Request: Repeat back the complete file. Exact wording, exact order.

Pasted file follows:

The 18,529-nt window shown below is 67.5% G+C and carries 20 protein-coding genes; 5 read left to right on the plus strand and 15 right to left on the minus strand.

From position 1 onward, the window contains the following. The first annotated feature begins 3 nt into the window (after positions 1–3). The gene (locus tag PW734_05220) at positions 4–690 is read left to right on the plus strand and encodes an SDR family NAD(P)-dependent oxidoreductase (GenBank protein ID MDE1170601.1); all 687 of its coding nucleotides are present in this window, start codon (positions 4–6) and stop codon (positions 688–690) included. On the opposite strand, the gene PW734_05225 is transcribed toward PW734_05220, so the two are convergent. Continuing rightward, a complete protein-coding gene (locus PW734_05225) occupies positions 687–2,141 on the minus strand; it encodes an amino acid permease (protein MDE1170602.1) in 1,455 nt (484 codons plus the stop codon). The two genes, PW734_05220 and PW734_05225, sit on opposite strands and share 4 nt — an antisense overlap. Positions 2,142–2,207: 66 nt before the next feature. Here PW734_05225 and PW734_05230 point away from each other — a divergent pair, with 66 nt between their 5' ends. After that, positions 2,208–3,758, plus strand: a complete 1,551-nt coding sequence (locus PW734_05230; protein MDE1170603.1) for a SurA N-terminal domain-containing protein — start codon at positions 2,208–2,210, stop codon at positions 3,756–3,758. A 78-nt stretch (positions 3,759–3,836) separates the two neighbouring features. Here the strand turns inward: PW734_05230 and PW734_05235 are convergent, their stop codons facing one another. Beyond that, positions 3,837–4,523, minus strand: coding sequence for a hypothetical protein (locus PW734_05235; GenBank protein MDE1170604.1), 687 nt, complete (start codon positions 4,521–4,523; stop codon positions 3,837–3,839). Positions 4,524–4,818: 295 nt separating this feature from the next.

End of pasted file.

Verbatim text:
The 18,529-nt window shown below is 67.5% G+C and carries 20 protein-coding genes; 5 read left to right on the plus strand and 15 right to left on the minus strand.

From position 1 onward, the window contains the following. The first annotated feature begins 3 nt into the window (after positions 1–3). The gene (locus tag PW734_05220) at positions 4–690 is read left to right on the plus strand and encodes an SDR family NAD(P)-dependent oxidoreductase (GenBank protein ID MDE1170601.1); all 687 of its coding nucleotides are present in this window, start codon (positions 4–6) and stop codon (positions 688–690) included. On the opposite strand, the gene PW734_05225 is transcribed toward PW734_05220, so the two are convergent. Continuing rightward, a complete protein-coding gene (locus PW734_05225) occupies positions 687–2,141 on the minus strand; it encodes an amino acid permease (protein MDE1170602.1) in 1,455 nt (484 codons plus the stop codon). The two genes, PW734_05220 and PW734_05225, sit on opposite strands and share 4 nt — an antisense overlap. Positions 2,142–2,207: 66 nt before the next feature. Here PW734_05225 and PW734_05230 point away from each other — a divergent pair, with 66 nt between their 5' ends. After that, positions 2,208–3,758, plus strand: a complete 1,551-nt coding sequence (locus PW734_05230; protein MDE1170603.1) for a SurA N-terminal domain-containing protein — start codon at positions 2,208–2,210, stop codon at positions 3,756–3,758. A 78-nt stretch (positions 3,759–3,836) separates the two neighbouring features. Here the strand turns inward: PW734_05230 and PW734_05235 are convergent, their stop codons facing one another. Beyond that, positions 3,837–4,523, minus strand: coding sequence for a hypothetical protein (locus PW734_05235; GenBank protein MDE1170604.1), 687 nt, complete (start codon positions 4,521–4,523; stop codon positions 3,837–3,839). Positions 4,524–4,818: 295 nt separating this feature from the next.